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Looking to start using my Abel 8wt Spey w Lansom Litespeed for Reds in Beaufort SC. Will be fishing off a boat and targeting 2 types of scenarios.

Please provide comments and line suggestions for the following plesse.

Scenario 1) shallows: oyster rakes and marshy weedy flats. Fish wil be shallow and likely into 2-3' of water.

Scenario 2) ledges with running current 3' dropping to 15'.

Help and advice please. I'm darn noob to Spey but I've been fly casting 30 years.
 

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In that I fish for redfish a lot I am curious as to why you want to spey fish for them especially in the first scenario? To me the name of the game for redfish when they are shallow is sight fishing and in that situation I don't see how spey casting is effective in fact I think its ineffective as it takes to long to deliver a quick accurate shot. Most redfish I cast to are less than 50' away and all that arm waving and line cutting across the surface seems to be more a negative.

Now I am a total newb when it comes to the whole spey thing so am interested in how others see this and how it can be effective?
 

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A water borne or touch and go type of spey cast probably would not be great, but a two handed over head cast with a shooting head or shooting head type integrated line such as an Outbound or Outbound Short would allow for quick delivery of a fly to a fish at pretty good distance. I haven't done much with this style of casting, but I did cast a rod and line set up that allowed for almost effortless casting to 100' or more. A 14 foot 9 weight rod, matched with a 12 or 13 weight shooting head rockets out there. One back cast, smooth acceleration forward, with a little extra pop right at the end and 60 feet of running line was going for a ride. The owner of the setup was casting the entire 100 foot running line. A shorter, lighter rod and an appropriately sized head or line would probably still deliver pretty long casts with minimal effort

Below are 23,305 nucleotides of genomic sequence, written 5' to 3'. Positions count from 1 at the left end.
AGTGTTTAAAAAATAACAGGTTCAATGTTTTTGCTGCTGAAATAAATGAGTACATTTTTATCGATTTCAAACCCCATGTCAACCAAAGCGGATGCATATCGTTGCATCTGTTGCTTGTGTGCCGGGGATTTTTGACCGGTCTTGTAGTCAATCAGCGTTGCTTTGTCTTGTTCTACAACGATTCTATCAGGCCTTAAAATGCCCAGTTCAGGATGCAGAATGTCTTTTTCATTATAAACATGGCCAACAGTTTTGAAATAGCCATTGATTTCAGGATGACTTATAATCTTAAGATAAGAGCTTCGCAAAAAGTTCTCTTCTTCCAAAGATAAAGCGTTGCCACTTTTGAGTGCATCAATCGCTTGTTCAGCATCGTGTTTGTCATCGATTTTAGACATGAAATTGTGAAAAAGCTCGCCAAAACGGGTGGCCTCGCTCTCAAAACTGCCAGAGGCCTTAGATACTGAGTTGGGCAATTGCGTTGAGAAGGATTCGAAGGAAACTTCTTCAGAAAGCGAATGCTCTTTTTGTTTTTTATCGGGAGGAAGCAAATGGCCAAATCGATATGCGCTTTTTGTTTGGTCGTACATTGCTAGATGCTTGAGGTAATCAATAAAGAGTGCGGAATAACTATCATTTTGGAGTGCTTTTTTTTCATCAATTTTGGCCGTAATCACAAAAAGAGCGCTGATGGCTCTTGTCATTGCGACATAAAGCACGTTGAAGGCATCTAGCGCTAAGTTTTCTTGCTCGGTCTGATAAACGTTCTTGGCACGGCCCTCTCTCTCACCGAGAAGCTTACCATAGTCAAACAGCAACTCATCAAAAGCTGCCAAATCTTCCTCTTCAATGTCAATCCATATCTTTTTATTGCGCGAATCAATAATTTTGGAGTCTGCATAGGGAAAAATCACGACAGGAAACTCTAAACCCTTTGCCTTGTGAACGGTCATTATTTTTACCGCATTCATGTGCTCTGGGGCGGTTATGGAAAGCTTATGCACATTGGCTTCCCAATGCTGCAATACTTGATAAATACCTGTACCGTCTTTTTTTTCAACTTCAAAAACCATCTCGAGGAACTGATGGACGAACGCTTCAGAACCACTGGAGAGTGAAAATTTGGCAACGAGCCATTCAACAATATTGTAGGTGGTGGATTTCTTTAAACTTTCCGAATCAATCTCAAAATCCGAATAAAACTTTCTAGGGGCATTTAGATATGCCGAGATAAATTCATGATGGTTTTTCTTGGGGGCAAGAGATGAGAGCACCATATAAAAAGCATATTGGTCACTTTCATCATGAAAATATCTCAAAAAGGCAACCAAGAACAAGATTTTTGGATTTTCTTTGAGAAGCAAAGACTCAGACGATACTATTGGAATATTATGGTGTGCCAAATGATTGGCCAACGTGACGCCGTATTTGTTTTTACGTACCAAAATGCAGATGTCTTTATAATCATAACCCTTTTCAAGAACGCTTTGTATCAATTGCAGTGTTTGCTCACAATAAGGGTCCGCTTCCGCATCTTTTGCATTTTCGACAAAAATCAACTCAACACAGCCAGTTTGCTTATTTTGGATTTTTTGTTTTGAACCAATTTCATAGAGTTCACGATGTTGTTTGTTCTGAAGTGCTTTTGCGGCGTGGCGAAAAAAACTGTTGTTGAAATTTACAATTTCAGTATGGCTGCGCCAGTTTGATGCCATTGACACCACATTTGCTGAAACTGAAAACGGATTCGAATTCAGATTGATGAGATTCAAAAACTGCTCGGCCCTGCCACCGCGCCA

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Bob Rodgers
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I agree with Steve. I’ve guided for redfish, both in South Texas and Florida. Sight casting to them in shallow water is a great game, but it’s not one for a spey rod.

Reds have an undeserved reputation for being both easy and blind. Not true. Reds in tailing depth water can be as spooky as bonefish and their “poor vision” is actually concentration. They can get so focused on their prey of the moment that they simply won’t notice a fly more than inches away.

To successfully compete in this game, accurate... very accurate... casts are needed, with a minimum of false casts and very little surface disturbance upon delivery. You’d be much better off with a 9’ 7 – 9 weight (depending on conditions) single hand rod.

Bob
 

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I use my switch rod (11' 7wt) off the beach for redfish in the fall (Pensacola, FL) to get out past the breakers, but, as stated, wouldn't use it to sight-fish tailing reds. I cast skagit max short 20' head with a 12# fluoro straight leader and big clousers - does the trick for that situation pretty well.
 
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